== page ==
Sacred Citadel – Preview
Sometimes the most unexpected of games can turn out to be some of the most interesting, and with this in mind I turned up to my meeting with Deep Silver unsure of what lay in store for me; I knew of some of the titles that they had published before, but I had no idea what I would be seeing. As it turns out, I got to have a look at a new side-scrolling brawler called Sacred Citadel, and I left mightily impressed. The first thing that struck me was its look – we were told that Sacred Citadel was an arcade-style game that would be available over XBLA and PSN, so my first thought was that the world would be dark and grungy, an impression built through the only other side-scrolling brawler that I have played: Streets of Rage. Sacred Citadel is nothing like that.
Rather than a dark and dingy environment, the world is splashed with liberal stretches of bright colour; plants and bushes are layered with a dozen different shades of green, and even colours that by rights should be dull and grey somehow seem to pop. The designers have taken the classic pixel art style that some of the most popular old brawlers were presented with and have brought it into the modern age, and despite the fact that the borders are smooth and completely undistorted, the graphics still manage to keep the unique depth that only pixel art presents. The characters themselves are the best example of how attractive the game is; the world is populated with stylised versions of characters and enemies that can be seen in other parts of the Sacred series, and not only are they bright and colourful, but they’re easily recognisable – despite the unusual style – as denizens of Ancaria.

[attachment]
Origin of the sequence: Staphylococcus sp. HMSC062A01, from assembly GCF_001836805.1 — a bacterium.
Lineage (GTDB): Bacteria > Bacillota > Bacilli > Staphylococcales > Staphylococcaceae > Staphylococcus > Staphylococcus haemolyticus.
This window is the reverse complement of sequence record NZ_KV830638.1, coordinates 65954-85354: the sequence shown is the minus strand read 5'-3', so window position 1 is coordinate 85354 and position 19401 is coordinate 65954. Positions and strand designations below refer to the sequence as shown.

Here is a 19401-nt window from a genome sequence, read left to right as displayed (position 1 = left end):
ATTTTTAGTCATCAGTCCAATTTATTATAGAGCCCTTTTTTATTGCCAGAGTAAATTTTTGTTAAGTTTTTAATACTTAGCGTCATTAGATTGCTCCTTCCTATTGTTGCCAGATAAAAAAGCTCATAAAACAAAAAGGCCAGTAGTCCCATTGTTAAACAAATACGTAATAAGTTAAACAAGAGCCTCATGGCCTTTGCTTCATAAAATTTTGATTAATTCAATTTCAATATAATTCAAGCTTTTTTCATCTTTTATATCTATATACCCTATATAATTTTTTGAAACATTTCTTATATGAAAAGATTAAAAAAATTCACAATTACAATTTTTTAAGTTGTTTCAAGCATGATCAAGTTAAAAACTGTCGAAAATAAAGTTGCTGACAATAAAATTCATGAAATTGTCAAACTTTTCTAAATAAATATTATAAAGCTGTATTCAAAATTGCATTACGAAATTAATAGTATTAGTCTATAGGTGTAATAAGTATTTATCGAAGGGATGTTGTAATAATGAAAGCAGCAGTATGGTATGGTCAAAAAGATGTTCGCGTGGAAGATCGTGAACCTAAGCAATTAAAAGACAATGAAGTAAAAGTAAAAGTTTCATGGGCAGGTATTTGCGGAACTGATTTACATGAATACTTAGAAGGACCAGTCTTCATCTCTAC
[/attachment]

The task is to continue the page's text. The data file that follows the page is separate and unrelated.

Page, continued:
Set in the same world, the aforementioned Ancaria, as the flagship Sacred titles, Citadel takes place decades after the events of Sacred and Sacred 2. The world itself is a 2.5D creation – the game is a sidescroller, but the world has interesting depth, and you are able to roll in any direction in order to evade attacks and flank enemies by sliding past them. There are also items that, while seemingly just part of the scenery, can be turned against your enemies – or your team mates. It’s incredibly easy to make use of these items, as indeed it is fairly simple to do anything else in this title; the focus is on making the experience as fun as possible while ensuring that it is easy to learn and play. The control scheme is simple and easy to wrap your head around, as a short hands-on proved – going from knowing nothing at all about the game to juggling enemies is a matter of moments, though getting to the point where you are actually good may take a little more time.
In terms of what you’re controlling, the choice is also fairly simple, with players taking on one of three classes – the Warrior, the Shaman and the Ranger – and going forth on an epic quest of discovery, though I’m not sure what they are discovering as nothing in particular that was mentioned. Each of the three classes play completely differently, with the Warrior taking the role of tank; walking into crowds of enemies and absorbing damage while dealing out equally spectacular amounts. The Ranger on the other hand, is a fast, ranged character with the capacity to deal a ton of damage without ever coming into harm’s way. This has the added bonus of being able to manoeuvre enemies into traps and danger from a distance, making killing them a simple task. This tactic also makes juggling enemies easy, and you can keep them airborne for ages, but he is equally dangerous when he closes in on an enemy, dealing out quick attacks that do a nice chunk of damage.